Thirty-four Shinkansen noise barrier shapes were tested using 20:1 scale models in order to determine the most effective shape against the main noise sources of Shinkansen trains, namely vehicle lower part noise and current collecting system noise. To evaluate the effects of reducing each source and the total noise, a line source unit was placed at the center of the track as lower part noise and a point source unit was placed at the pantograph location as current collecting noise.
The experiment showed a Y-shaped wall as the most effective noise barrier; this is due to the enhanced double-diffraction control effect on vehicle lower part noise and the large shielding effect of the wall overhanged externally on current collecting system noise (Table 1). If the wall cannot overhang due to restriction of site boundaries, a modified Y-shaped noise barrier wall can be used. In this case, however, no reduction can be expected on current collecting system noise.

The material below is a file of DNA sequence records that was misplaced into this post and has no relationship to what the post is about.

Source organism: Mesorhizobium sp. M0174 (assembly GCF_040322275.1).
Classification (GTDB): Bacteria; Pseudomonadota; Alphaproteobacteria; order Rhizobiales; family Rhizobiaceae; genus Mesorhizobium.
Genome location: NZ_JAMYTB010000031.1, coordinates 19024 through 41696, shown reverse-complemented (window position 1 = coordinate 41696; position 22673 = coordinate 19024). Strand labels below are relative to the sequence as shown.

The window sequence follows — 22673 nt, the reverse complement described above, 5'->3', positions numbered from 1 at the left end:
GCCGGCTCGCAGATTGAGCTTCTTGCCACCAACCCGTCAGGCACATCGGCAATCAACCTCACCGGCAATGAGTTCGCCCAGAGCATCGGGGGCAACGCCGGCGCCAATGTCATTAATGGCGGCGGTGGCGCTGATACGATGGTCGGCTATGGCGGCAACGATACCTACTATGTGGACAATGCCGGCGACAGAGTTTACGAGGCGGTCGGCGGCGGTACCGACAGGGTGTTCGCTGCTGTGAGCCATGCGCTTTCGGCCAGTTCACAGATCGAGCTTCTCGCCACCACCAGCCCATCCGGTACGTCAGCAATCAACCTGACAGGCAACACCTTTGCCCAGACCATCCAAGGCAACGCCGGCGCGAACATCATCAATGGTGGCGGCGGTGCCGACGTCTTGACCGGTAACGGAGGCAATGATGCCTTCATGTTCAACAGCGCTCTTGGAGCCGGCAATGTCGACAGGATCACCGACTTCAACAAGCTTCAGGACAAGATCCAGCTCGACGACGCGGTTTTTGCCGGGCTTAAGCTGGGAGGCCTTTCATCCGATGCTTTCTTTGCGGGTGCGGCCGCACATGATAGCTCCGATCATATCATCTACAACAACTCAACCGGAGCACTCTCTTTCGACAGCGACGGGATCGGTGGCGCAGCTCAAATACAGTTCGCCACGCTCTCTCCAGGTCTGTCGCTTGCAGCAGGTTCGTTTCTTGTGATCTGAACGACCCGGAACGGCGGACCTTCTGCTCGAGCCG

Reduction of low frequency noise has generally been difficult to implement with noise barrier walls or sound absorbing materials. To improve this, a method of installing sound tubes at the head of the noise barrier wall. This method relies on the phenomenon of sound pressure minimization during resonance at the opening of a 1/4-wavelength sound tube, which brings sound pressure at the head of the noise barrier wall close to zero. This model experiment demonstrated that vehicle lower part noise reduction can be expected at frequencies of 1 kHz or below (Fig. 1).
Plans for field tests on actual Shinkansen sites are now underway to verify the noise-reduction effects of these methods.